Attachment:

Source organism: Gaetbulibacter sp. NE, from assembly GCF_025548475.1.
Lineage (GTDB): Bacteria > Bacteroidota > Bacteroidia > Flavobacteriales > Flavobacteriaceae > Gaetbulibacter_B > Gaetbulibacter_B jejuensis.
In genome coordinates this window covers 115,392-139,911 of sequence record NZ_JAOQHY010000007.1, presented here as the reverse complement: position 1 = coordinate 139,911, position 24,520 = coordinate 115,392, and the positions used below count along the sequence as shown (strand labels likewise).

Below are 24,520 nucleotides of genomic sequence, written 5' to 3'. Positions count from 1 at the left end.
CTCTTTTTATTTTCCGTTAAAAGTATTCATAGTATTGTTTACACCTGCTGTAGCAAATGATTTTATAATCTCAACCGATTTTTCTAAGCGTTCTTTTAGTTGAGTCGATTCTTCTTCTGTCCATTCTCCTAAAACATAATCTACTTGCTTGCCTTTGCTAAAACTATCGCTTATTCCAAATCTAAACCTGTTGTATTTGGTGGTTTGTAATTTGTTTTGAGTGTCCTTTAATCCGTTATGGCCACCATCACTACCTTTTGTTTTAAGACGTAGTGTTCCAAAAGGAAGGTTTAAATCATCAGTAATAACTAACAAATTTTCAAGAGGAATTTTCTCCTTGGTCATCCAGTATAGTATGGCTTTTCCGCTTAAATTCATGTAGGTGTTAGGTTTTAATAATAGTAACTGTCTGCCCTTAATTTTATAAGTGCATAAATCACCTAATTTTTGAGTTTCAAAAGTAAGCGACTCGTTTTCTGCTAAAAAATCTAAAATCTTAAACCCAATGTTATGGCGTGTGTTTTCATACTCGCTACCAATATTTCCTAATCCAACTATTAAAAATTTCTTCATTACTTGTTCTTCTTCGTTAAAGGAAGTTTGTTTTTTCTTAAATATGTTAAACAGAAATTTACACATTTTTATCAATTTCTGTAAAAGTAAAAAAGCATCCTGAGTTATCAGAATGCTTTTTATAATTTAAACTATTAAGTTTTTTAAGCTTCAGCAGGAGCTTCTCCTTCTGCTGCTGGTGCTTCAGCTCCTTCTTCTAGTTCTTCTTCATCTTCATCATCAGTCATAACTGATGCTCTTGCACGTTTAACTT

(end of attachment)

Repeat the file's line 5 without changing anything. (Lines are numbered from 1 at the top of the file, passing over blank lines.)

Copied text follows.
CTCTTTTTATTTTCCGTTAAAAGTATTCATAGTATTGTTTACACCTGCTGTAGCAAATGATTTTATAATCTCAACCGATTTTTCTAAGCGTTCTTTTAGTTGAGTCGATTCTTCTTCTGTCCATTCTCCTAAAACATAATCTACTTGCTTGCCTTTGCTAAAACTATCGCTTATTCCAAATCTAAACCTGTTGTATTTGGTGGTTTGTAATTTGTTTTGAGTGTCCTTTAATCCGTTATGGCCACCATCACTACCTTTTGTTTTAAGACGTAGTGTTCCAAAAGGAAGGTTTAAATCATCAGTAATAACTAACAAATTTTCAAGAGGAATTTTCTCCTTGGTCATCCAGTATAGTATGGCTTTTCCGCTTAAATTCATGTAGGTGTTAGGTTTTAATAATAGTAACTGTCTGCCCTTAATTTTATAAGTGCATAAATCACCTAATTTTTGAGTTTCAAAAGTAAGCGACTCGTTTTCTGCTAAAAAATCTAAAATCTTAAACCCAATGTTATGGCGTGTGTTTTCATACTCGCTACCAATATTTCCTAATCCAACTATTAAAAATTTCTTCATTACTTGTTCTTCTTCGTTAAAGGAAGTTTGTTTTTTCTTAAATATGTTAAACAGAAATTTACACATTTTTATCAATTTCTGTAAAAGTAAAAAAGCATCCTGAGTTATCAGAATGCTTTTTATAATTTAAACTATTAAGTTTTTTAAGCTTCAGCAGGAGCTTCTCCTTCTGCTGCTGGTGCTTCAGCTCCTTCTTCTAGTTCTTCTTCATCTTCATCATCAGTCATAACTGATGCTCTTGCACGTTTAACTT